Sunday, August 21, 2011
Many a Family Tree needs pruning.
I have always been interested in genealogy - I know it is really looking back, not forward, but there is much to learn about yourself from the ones who went before you.
Over the past 15 years or so I have been digging into my family history, back when you would have to go to the local LDS library and start looking through microfiche. Let me tell you it was very frustrating and you would have to often times go to the small towns and dig through years of newspapers for one little blip telling you that Mildred luncheoned at Mamie's house last Tuesday noon. Was not for the faint of heart of fairweather tree hunters.
Over the past 3 years of so Ancestry.com has really hit it out of the park with all of the changes they have made with their site. They actually make genealogy kinda easy and at your fingertips, how great is it to have a PDF of a 1840 US census at the click of the mouse. I currently have 859 people in the Galarneault, Hulett family tree and add more every day. It is addicting.
Recently I have had a few amazing experiences that I plan to share through this little outlet, it is easy for me to put the links in and have my dad (who is a bigger fanatic than me) be able to just click and he will be there. I will share the story about Wilma Ackerman, the house on Bridge St, and how I thought my relatives were buried in a small country cemetery that is now a drainage ditch another day.
Today I want to tell you about how I found my mom and aunt a cousin they never knew existed...
This story is about my great-grandmother Lillie Jackson Hulett - Lillie was born in 1867 to a Civil War veteran, grew up in Illinois, homesteaded in Nebraska in the 1880s, owned a general store in Wisconsin and passed away in the 1950s. She was extremely close to my grandfather Frank as he was her only child...actually there was an adopted son Howard that my grandfather Hiram got off of the train going to St. Paul, but again another story, another day. I always thought that my Grandpa Frank was her only birth child.
I was wrong - we all were.
Going through some old letters of my great-grandmother I found a few Christmas cards for "mom", which were not from my grandpa. I dug through and found out they were from Ralph and Marna Smith and their daughter Lorraine. There were many photos of Lorraine growing up and a wedding photo, but didn't have a clue what her married name was or what her husband's first name was...
So I have been looking for answers for awhile, who was this Ralph? Why did my grandmother leave a child? I found out Ralph was Lillie's son from her marriage to an Edward Smith who lived in Nebraska. Ralph was born in 1887, but never had record of him living with a mother, just his father and an uncle. There were so many questions.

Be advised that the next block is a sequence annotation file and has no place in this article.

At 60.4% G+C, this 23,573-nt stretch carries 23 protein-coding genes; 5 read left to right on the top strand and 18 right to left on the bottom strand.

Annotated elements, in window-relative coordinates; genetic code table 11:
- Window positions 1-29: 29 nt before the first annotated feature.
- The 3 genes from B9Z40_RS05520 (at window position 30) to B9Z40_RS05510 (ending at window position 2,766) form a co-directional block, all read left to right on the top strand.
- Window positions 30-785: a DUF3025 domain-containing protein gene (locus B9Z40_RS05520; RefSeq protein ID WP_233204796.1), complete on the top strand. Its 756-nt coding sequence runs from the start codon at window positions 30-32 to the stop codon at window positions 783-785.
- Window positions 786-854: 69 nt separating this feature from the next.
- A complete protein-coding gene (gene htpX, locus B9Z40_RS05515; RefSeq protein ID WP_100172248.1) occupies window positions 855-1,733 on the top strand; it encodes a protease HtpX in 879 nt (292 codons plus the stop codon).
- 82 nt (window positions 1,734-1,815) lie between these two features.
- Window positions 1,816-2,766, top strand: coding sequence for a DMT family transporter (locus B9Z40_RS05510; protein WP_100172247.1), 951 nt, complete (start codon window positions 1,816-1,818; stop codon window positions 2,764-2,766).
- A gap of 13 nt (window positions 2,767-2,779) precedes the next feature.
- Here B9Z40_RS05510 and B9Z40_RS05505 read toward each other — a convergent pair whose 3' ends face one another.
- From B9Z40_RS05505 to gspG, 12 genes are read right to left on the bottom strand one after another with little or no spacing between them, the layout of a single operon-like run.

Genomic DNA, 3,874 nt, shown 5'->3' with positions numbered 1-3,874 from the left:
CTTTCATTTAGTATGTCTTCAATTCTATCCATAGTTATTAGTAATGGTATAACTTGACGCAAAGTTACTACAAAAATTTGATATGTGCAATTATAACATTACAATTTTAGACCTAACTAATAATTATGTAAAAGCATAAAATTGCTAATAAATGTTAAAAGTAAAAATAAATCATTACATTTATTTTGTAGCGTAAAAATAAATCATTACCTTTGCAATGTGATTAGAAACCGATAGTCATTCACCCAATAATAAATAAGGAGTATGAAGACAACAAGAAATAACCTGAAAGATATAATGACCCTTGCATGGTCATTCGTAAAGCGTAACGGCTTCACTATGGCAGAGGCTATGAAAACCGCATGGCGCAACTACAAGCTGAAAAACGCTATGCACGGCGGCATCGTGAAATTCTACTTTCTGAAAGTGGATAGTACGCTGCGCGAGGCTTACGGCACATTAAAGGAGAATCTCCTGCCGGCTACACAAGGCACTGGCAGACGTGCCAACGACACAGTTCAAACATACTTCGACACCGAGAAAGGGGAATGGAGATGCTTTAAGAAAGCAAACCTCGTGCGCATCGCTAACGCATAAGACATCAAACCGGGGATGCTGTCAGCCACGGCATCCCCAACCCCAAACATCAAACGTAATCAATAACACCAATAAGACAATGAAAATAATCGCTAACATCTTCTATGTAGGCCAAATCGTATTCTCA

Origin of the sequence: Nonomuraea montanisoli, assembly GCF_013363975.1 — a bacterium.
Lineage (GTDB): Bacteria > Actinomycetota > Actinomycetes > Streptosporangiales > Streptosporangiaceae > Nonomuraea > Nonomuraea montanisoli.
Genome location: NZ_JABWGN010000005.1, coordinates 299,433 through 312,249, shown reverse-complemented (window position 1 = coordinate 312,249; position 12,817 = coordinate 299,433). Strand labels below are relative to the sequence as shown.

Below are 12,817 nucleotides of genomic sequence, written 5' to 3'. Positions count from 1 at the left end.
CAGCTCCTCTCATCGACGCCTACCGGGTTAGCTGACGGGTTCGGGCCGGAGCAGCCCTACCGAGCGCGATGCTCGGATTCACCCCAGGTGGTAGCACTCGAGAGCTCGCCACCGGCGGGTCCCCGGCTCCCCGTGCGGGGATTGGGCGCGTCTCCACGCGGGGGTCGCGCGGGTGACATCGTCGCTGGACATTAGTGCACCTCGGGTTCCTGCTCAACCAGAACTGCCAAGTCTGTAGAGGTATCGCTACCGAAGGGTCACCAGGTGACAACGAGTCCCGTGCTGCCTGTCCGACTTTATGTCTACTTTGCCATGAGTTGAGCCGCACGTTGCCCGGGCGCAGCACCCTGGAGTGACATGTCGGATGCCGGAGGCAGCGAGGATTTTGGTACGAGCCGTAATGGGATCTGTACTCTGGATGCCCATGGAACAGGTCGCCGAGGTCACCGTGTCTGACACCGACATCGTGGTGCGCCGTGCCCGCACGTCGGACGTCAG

A month ago I finally found Ralph's only daughter, Lorraine Smith Johnson (ok could we have two more generic surnames???) Glaser on findagrave.com
Unfortunately Lorraine passed away the day before Christmas Eve 2006 at the age of 80. It felt like I had been kicked in the stomach when I realized Lorraine was gone. I had never met the woman but got teared up. How were we supposed to know what happened? Again, so many questions that will left unanswered.
In Lorraine's obituary online there was a son listed, so I did some more digging and found him and his phone number. His number has been in my bag for three weeks and on Friday night I got up the nerve to call.
I was pleasantly surprised by the conversation, I honestly thought he would just hang up on me - you never know. It was quite the contrary. He didn't realize that his granfather Ralph's mother left him and had another family, he said his grandfather didn't talk about his childhood except to say it wasn't an easy one. Seems like there were a lot of things left unsaid...
At the end we discussed meeting for coffee (his home is across the road from the club where I play tennis). My mom and aunt didn't know that he even existed, or that I had called him. So I filled them in on Saturday and they were amazed to hear the story about their grandmother Lillie and have many of the same questions, they are excited to meet their new "cousin" they never knew they had.
Will post if we meet our new relative, hope to learn more about his life and his mother, the cousin my mother never knew she had.